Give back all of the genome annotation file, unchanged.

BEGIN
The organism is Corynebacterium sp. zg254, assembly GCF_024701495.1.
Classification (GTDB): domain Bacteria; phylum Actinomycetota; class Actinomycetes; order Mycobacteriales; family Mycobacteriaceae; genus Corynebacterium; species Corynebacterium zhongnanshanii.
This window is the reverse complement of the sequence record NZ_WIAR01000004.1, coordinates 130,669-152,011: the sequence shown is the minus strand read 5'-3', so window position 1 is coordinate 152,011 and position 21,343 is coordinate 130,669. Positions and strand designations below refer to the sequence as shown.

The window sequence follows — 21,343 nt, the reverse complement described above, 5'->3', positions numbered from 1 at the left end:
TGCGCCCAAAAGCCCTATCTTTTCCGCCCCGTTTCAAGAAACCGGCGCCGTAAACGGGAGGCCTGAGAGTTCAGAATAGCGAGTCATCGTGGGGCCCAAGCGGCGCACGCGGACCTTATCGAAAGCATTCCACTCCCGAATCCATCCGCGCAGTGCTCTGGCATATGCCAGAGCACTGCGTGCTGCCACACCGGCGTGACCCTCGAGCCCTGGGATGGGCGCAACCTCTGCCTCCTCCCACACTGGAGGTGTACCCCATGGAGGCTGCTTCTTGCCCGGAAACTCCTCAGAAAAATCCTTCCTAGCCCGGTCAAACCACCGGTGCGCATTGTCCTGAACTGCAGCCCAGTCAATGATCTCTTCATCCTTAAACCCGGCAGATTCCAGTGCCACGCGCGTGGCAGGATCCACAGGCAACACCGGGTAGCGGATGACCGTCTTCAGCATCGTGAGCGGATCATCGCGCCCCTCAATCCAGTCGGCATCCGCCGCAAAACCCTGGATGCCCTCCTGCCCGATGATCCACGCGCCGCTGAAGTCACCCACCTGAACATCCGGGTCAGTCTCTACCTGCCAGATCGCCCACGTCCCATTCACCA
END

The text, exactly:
The organism is Corynebacterium sp. zg254, assembly GCF_024701495.1.
Classification (GTDB): domain Bacteria; phylum Actinomycetota; class Actinomycetes; order Mycobacteriales; family Mycobacteriaceae; genus Corynebacterium; species Corynebacterium zhongnanshanii.
This window is the reverse complement of the sequence record NZ_WIAR01000004.1, coordinates 130,669-152,011: the sequence shown is the minus strand read 5'-3', so window position 1 is coordinate 152,011 and position 21,343 is coordinate 130,669. Positions and strand designations below refer to the sequence as shown.

The window sequence follows — 21,343 nt, the reverse complement described above, 5'->3', positions numbered from 1 at the left end:
TGCGCCCAAAAGCCCTATCTTTTCCGCCCCGTTTCAAGAAACCGGCGCCGTAAACGGGAGGCCTGAGAGTTCAGAATAGCGAGTCATCGTGGGGCCCAAGCGGCGCACGCGGACCTTATCGAAAGCATTCCACTCCCGAATCCATCCGCGCAGTGCTCTGGCATATGCCAGAGCACTGCGTGCTGCCACACCGGCGTGACCCTCGAGCCCTGGGATGGGCGCAACCTCTGCCTCCTCCCACACTGGAGGTGTACCCCATGGAGGCTGCTTCTTGCCCGGAAACTCCTCAGAAAAATCCTTCCTAGCCCGGTCAAACCACCGGTGCGCATTGTCCTGAACTGCAGCCCAGTCAATGATCTCTTCATCCTTAAACCCGGCAGATTCCAGTGCCACGCGCGTGGCAGGATCCACAGGCAACACCGGGTAGCGGATGACCGTCTTCAGCATCGTGAGCGGATCATCGCGCCCCTCAATCCAGTCGGCATCCGCCGCAAAACCCTGGATGCCCTCCTGCCCGATGATCCACGCGCCGCTGAAGTCACCCACCTGAACATCCGGGTCAGTCTCTACCTGCCAGATCGCCCACGTCCCATTCACCA